Packaging appropriate for stress or transport, taking into account the shipping load, route, duration and transport load, ensures that the packaged goods reach the recipient without damage and also functions to protect the salability and function of the packaged goods. Packaging is the responsibility of the sender, insofar as the goods can only be transported in packaged form for the agreed type of transport and means of transport. In case of a proven packing defect, which is the cause of damage, the Freight Forwarder is therefore not liable and is also not obliged to repair defective packing or to repack the goods. The shipper knows the special characteristics of his products and how best to protect them against damage. The packaging must protect the goods against the expected, foreseeable influences such as typical vibrations, centrifugal forces in tight curves, braking effects, the effects of heat and cold or the stress resulting from multiple transshipments. Warning symbols affixed by the shipper do not replace the packaging. This may even be inadequate if it was used. If the goods are shipped in the sales packaging, which must not be damaged, the goods are "unpacked" in the legal sense.
Packaging suitable for transport in general cargo transportation by truck should meet the following requirements: Protection of the goods against the dynamic loads during transportation and multiple handling and the form-fit of the package. Packages must also be packed in such a way that access to the contents is possible only by leaving external traces, in order to ensure protection against theft. Smaller packages in a consignment should be grouped together to form larger units, and packages heavier than 1,000 kg must be marked with appropriate weight markings. In case of special characteristics of the goods, the standardised handling instructions must be attached.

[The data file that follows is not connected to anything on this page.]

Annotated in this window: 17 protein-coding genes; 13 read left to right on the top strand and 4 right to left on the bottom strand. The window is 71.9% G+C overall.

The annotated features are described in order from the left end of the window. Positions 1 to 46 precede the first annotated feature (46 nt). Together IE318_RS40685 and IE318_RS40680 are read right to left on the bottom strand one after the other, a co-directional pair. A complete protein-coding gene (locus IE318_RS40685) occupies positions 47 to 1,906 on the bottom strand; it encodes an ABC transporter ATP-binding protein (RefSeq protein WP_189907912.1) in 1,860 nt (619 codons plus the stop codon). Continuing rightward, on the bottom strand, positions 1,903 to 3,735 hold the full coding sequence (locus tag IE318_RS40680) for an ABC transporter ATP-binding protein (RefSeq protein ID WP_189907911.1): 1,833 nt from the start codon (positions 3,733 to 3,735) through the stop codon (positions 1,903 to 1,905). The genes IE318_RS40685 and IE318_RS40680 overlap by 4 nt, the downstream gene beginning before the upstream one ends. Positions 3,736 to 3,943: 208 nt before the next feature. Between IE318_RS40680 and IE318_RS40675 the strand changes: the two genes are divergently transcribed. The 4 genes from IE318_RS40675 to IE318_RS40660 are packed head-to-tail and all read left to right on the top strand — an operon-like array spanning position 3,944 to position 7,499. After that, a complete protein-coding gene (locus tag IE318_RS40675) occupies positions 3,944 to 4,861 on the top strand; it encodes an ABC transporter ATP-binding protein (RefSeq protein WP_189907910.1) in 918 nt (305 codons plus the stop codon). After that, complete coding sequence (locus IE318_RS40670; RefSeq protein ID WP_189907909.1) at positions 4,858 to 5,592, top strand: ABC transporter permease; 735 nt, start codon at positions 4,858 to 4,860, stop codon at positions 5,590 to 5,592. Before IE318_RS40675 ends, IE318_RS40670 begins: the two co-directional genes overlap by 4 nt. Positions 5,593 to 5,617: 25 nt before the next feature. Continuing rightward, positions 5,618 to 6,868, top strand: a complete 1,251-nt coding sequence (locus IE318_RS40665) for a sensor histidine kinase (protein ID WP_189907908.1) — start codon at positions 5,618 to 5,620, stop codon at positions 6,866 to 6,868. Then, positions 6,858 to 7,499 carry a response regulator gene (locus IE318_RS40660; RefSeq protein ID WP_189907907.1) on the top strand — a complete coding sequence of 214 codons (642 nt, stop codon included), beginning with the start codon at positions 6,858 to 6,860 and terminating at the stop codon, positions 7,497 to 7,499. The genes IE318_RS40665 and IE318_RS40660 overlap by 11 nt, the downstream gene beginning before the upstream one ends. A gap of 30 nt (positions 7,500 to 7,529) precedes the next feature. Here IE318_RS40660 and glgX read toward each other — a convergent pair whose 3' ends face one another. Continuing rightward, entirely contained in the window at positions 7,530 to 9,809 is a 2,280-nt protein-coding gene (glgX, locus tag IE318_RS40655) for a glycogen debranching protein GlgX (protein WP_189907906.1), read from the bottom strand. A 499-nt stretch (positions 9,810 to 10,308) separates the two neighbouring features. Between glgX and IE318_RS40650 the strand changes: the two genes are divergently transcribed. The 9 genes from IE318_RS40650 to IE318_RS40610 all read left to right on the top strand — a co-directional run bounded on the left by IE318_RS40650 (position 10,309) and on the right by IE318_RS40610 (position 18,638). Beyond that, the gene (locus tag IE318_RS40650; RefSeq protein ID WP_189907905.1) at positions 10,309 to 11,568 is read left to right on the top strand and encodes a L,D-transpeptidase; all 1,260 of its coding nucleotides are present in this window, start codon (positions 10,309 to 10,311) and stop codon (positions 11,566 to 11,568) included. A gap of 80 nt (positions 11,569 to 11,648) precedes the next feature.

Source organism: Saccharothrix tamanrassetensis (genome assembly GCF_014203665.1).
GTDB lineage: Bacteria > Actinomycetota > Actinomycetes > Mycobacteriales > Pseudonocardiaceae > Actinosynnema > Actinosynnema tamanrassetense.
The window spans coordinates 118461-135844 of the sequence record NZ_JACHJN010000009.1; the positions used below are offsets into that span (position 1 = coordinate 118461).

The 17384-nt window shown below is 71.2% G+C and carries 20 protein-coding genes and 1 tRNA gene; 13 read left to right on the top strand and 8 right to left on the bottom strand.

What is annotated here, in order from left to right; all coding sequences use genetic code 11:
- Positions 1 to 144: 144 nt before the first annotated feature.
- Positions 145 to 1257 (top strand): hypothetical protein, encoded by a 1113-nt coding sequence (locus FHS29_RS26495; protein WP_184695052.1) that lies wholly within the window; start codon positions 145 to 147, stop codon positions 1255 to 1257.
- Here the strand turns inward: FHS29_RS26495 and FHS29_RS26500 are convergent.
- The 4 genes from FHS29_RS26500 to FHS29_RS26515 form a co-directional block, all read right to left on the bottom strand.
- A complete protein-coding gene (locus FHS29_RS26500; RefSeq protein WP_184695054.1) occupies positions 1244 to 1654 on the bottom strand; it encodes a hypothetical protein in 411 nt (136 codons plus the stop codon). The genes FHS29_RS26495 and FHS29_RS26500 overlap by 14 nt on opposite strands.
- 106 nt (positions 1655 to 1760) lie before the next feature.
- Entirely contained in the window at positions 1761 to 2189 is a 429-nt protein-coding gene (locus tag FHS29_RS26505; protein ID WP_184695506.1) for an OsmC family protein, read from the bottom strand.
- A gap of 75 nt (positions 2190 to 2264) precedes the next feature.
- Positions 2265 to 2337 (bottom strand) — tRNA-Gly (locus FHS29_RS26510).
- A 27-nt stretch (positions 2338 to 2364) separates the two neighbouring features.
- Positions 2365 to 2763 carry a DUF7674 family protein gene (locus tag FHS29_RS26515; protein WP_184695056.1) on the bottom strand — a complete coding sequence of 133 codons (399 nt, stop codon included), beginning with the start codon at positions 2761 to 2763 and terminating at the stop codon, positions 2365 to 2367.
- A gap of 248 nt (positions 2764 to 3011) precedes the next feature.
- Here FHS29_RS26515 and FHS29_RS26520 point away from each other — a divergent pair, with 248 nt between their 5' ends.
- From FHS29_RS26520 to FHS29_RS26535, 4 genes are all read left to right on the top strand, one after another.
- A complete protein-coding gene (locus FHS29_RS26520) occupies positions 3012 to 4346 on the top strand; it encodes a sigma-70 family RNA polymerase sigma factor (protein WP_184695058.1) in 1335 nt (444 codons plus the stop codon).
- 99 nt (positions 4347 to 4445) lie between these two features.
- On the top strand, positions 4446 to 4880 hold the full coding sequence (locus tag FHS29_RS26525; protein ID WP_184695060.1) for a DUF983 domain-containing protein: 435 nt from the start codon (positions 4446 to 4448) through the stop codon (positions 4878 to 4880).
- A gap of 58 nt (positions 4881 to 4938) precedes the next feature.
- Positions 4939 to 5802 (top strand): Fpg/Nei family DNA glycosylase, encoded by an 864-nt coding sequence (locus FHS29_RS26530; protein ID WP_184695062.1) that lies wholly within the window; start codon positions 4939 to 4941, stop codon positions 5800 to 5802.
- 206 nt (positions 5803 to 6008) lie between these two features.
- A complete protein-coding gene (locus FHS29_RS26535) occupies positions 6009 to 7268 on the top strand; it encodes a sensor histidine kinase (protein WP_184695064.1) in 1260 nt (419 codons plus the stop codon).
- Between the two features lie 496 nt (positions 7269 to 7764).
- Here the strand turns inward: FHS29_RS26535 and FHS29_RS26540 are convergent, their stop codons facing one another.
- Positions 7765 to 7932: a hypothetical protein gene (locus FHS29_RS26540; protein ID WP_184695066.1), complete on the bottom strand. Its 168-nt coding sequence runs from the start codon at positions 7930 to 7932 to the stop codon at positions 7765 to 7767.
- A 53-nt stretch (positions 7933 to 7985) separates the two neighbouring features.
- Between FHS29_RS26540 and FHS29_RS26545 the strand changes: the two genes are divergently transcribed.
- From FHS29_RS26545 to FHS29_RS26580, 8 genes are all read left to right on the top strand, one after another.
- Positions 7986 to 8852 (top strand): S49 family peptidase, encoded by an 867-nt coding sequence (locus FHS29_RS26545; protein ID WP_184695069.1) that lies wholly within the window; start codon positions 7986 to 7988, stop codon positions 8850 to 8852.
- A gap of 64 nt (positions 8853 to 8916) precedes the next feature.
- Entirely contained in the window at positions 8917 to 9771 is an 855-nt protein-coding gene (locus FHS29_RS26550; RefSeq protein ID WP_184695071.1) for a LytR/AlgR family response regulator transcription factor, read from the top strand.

Incorrectly dimensioned packaging, exceeded performance limits, packaging of inferior quality, lack of instructions for proper handling or labeling of the goods, poor load unit securing on the pallet, defective foiling, goods protruding beyond the pallet or completely unpackaged are among the frequently identified defects in packaging.
In addition to the obligation to pack, the consignor also has an obligation to provide information and labeling. Information on all factors known to the consignor and affecting the execution of the order, such as addresses, type and nature of the goods, gross weight, value of the goods or delivery times, must be provided by the principal in good time. Likewise, the packages must be correctly marked so that the carrier can check the goods for completeness and identity and deliver them to the correct recipient.
Only the adaptation of the entire packaging cycle can lead to an economical and damage-free transport. Packaging optimisation starts with the development of the sales or product packaging, which influences the size and stability of the transport packaging.
When taking over the consignment, the forwarder must then check the number and type of packages taken over and the external condition of the packaging, as well as carrying out interface checks. Excluded from this and not to be confirmed is whether the packaging used is suitable for transport, the contents of the individual packages, the number of individual cartons on a pallet or the weight of the packages.
If you have any questions, please contact your local contact at the respective DACHSER branch.